Joanna shares her experiences of two years on the road as a trucker – witnessing fistfights, stabbings, tornados, exhibitionists – and catching punk and metal shows in the downtime
All text and photos by Joanna Johnston
“Hey, wanna quit your job and be a trucker with me?”
That question, asked by my boyfriend while on a short road trip two years ago, was the beginning of a totally unexpected chapter of my life. Up until that day, becoming a professional truck driver had not been on my radar as a career choice. This is partly due to the many trucker stereotypes out there that involve being smelly, greasy, uneducated, a serial killer, or conjure up scenes from cheesy movies like Smokey and the Bandit. That’s not to say those things don’t exist in the world of professional drivers (looking at you, Happy Face Killer), just that they don’t make up the majority of truckers.
I’ve been on the road for nearly two years and have encountered mostly really nice, normal, non-smelly folks who went into driving for a slew of different reasons. For my partner and myself, the big draws were the money (the pay slaps the shit out of our previous construction and retail work), the freedom (beyond some basic requirements regarding time spent on the road each month, we make our own schedules and decide where we go and what freight we are willing to haul), and the ability to get out and explore the United States on another person’s dime.
Here are some basics of what my life on the road looks like: My partner and I run expedited freight that requires various levels of care, and we cover the lower 48 US states. We each put in an average of 50-60 hours of work per week and generally have to be prepared to move in under an hour. We almost never know where we will be more than a day or two in advance. We have control over which jobs we accept as independent contractors, so we can decide where we go, but we usually follow where the best paying loads take us.
Under normal circumstances, we are able to cover 1,200 miles in 24 hours and can drive from New York City to Los Angeles over a weekend. Our schedule has us out on the road 8 to 10 weeks at a time, followed by 10-14 days at home. We get hotel rooms once or twice a month, but for all driving and most downtime, it’s two adults and one dog sharing a space smaller than a jail cell. Our sleeper is 7.5 by 7.5 feet, which includes the space for our double bed, a sink, a small refrigerator and freezer, a microwave, and storage cabinets. We have running water, but no toilet or shower. Access to those require a truck stop or hotel room.
It takes a lot to handle such close quarters… Every mood swing, smell and snore is shared. I’ve seen my share of fistfights between drivers in truck stop parking lots, even a stabbing in Alabama over dirty laundry. Fortunately, my partner and I are both laid back people. The worst thing to ever come out of one of our arguments is when my dog pooped on the floor (and into my boyfriend’s flip-flop) and he wanted to claim my pup as a cucumber at an agriculture checkpoint and have her thrown out of the truck.
Prior to this job, I had never really left my home in New Mexico. I had a brief stint as a teenage runaway selling merch for a small-time punk band, but I only made it as far as Beaumont, TX before I was outed as being 15 instead of the 19 I claimed, and sent home. I remember the feeling of getting to see new local bands, and thinking that this was the life.
When we have time off, I look for local punk and metal shows. I’ve managed to catch local shows in Indianapolis, Nashville, and Reno, as well as national acts. It’s cool because I get to check out different venues. This last year I have seen Depeche Mode, Pat Benatar, Toto, Eyehategod, Gojira, Opeth, Behemoth, Lamb of God, Slayer, and Goatwhore while out on the road, and was able to take two weeks off to go to (and then recover) from Psychofest in Vegas. That’s one of the best things about this job – if you want to try to head to Denver for a show, you get as close as you can. And then you go off duty for a few days and enjoy yourself.
The one thing that really gets me is just how many people are picking their nose as they drive. I’m beginning to think that is actually the truest American pastime.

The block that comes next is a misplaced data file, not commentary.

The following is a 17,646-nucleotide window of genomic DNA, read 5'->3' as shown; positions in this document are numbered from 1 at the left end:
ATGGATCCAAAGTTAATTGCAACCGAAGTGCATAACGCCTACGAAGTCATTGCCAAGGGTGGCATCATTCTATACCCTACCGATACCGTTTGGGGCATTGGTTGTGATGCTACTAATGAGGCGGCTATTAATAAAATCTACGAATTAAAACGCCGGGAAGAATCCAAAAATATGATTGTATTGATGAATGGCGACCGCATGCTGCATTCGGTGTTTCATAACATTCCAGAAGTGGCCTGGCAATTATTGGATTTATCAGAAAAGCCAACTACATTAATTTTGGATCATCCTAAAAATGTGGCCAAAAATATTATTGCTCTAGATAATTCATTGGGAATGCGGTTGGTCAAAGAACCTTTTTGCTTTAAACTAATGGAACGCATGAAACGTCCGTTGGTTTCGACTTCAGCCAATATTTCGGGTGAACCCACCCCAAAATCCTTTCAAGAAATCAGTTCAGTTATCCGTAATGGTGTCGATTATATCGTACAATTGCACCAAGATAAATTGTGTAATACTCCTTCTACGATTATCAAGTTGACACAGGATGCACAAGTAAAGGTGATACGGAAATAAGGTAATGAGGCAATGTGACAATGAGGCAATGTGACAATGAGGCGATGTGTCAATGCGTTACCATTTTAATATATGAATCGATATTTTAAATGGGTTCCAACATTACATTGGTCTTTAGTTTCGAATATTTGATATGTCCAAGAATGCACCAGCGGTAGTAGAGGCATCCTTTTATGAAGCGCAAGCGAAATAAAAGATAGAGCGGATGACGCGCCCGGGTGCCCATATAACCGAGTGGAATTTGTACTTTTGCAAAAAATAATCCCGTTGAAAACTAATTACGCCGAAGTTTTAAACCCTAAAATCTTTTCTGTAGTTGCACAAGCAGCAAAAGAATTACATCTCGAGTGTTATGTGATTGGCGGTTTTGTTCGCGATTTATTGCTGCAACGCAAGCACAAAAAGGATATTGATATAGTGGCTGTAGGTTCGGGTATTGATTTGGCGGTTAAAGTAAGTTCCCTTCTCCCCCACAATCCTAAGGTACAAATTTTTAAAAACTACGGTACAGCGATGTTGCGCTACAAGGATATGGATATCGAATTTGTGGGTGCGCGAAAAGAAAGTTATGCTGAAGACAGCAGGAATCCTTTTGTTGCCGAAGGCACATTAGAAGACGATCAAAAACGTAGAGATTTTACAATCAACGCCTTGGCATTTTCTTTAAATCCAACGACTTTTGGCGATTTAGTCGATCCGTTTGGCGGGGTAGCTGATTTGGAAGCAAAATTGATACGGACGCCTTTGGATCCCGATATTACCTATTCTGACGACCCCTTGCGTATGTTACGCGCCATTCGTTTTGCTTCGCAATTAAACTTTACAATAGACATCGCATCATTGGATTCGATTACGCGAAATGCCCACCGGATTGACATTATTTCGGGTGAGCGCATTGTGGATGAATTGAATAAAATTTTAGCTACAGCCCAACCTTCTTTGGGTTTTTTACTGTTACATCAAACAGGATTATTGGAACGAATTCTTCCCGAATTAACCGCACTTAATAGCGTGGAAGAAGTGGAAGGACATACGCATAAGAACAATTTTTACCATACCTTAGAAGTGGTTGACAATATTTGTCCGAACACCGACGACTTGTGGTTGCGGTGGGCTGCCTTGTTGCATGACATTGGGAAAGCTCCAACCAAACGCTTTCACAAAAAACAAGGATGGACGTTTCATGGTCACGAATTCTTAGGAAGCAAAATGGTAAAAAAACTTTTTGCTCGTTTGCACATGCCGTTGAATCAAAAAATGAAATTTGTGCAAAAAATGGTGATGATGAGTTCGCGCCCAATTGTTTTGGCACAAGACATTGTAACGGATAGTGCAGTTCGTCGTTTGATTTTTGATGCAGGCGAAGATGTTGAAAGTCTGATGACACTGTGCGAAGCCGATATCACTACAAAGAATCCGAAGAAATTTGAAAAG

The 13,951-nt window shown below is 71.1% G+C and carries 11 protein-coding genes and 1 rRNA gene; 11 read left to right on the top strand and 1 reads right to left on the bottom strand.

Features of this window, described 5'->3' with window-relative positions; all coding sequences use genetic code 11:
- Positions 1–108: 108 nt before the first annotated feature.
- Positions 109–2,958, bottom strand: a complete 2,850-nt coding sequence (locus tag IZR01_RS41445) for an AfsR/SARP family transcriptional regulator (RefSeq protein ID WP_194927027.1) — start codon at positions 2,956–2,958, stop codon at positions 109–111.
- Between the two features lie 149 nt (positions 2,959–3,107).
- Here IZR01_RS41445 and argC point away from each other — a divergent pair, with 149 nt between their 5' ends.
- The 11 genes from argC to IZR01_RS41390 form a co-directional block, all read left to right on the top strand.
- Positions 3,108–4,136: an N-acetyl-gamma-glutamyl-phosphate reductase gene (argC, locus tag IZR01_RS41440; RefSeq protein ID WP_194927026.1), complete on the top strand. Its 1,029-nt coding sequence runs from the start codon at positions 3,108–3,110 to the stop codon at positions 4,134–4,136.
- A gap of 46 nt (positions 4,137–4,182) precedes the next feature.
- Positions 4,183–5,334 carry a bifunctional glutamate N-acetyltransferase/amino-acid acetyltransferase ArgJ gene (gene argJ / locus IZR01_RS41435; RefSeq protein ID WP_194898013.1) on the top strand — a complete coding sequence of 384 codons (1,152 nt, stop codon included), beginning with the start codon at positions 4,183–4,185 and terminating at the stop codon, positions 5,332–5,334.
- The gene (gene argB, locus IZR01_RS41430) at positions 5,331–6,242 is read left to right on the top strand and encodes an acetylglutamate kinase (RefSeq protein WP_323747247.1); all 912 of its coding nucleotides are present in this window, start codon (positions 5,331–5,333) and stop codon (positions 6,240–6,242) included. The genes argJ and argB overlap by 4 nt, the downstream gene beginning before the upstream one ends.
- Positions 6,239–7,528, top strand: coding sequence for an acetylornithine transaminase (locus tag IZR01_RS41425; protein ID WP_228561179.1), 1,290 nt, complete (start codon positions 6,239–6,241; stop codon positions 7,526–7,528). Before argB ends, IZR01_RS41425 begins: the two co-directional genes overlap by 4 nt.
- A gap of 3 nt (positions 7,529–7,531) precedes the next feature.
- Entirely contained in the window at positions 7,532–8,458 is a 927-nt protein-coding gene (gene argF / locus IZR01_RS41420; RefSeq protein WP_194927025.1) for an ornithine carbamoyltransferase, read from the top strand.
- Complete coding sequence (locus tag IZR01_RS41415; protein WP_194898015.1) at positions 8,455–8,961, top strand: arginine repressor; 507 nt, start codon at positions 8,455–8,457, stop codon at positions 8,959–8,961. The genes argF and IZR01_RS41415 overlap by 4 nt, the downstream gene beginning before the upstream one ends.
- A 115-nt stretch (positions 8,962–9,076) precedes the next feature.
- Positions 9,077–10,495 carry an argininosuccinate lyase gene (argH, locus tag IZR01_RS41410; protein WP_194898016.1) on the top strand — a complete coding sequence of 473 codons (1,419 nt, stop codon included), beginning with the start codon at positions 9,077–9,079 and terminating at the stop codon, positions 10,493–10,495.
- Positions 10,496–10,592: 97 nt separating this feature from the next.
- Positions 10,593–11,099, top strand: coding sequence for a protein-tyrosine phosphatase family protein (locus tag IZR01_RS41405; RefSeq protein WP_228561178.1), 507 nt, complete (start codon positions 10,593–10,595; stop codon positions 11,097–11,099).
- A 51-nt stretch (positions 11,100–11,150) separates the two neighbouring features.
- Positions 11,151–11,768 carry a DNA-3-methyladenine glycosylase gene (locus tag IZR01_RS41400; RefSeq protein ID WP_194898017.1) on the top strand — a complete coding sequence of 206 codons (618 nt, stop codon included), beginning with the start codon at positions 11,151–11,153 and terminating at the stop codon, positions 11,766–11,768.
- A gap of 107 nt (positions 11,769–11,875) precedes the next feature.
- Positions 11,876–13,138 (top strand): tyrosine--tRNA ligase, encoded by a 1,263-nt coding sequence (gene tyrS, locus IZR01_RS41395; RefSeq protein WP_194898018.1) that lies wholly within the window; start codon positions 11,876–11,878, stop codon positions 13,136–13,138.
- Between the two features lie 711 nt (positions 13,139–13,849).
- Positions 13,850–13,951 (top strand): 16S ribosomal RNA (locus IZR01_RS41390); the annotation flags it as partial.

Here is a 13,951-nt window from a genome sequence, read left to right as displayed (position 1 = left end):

For the first couple of months, I was excited about everything. Getting a chance to see so much of this country has been an incredible experience, and I take advantage of this as often as I can. My boyfriend has found me standing outside in the middle of a truck stop parking lot in torrential rain and wind, trying to take pictures of a tornado forming in Missouri. I’d never seen one before and the sky was bright emerald green and lightning flashed constantly overhead. I was utterly captivated. I’ve seen lightning hit the ground in Texas. There was a storm in the distance, but it was dry where we were and it hit right in front of us. I was looking right at it—it actually blinded me for a moment—and I remember thinking it looked like a melted Terminator arm reaching up from the ground right before everything went black.
During our first trip through the Midwest, I looked out the window and mistook a part of the Des Moines river as a flooded street. Where I’m from, rivers are EVENTS. You don’t just find them all willy-nilly in the middle of a town. When a cab driver in Sioux Falls, South Dakota told me that the falls for which the place was named were located inside the city limits, I insisted on being taken there immediately, despite it being 13 degrees out. The cabbie warned me it would be too cold, the falls would be frozen, and the park empty. I spent an hour and a half there because the frozen falls were gorgeous.
Because we crisscross the US for months at a time and usually get 2-4 days off per week, we get a chance to play tourist in places all over the country. Our off days can be anything from being stranded in the middle of corn country while surrounded by farm equipment and restaurants that close at 5 p.m. to visiting the Mütter Museum in Philadelphia, going to Niagara Falls, sitting on a beach in Florida, visiting the Johnny Cash and Patsy Cline museums in Nashville, going to a concert at Red Rocks outside Denver, walking the Truckee River in Reno… We just never know.
We can see just about everything from our vantage point high in the sky. I’ve seen people doing drugs and drinking beers. I’ve seen a surprising amount of pants-less individuals, as well as people getting down, solo or with someone else, on the road. I guess I always underestimated the popularity of exhibitionism.
One of the more surprising things I’ve found is that a lot of those so-called “boring” little towns are actually chock-full of awesome. Amazing food, unique thrift and book stores, and camping and hiking opportunities are things I am always on the lookout for. We found the best honey biscuits in the world at a little fried chicken place with truck parking in a tiny town in south Georgia. My favorite bookstore is in Winnemucca, NV. My two favorite taco stands are in North Las Vegas and Laredo, TX. Abandoned amusement parks can be found in a dozen states. My favorite, so far, is in Kentucky. I’ve heard there’s a Christmas-themed park in Arizona and that’s next on the list. And the space-alien-themed brothel/50’s diner in Nevada? That place is a national treasure as far as I’m concerned. Among the kinkier things I’ve witnessed was a porn film shoot at a crappy little motel in Alabama. Well, I didn’t actually see it being filmed, but as I went up to my room with my ice bucket, I walked past a room with its door propped open. There were easily a dozen people inside, including several lingerie-clad ladies and a naked man, along with lights and a camera on a tripod.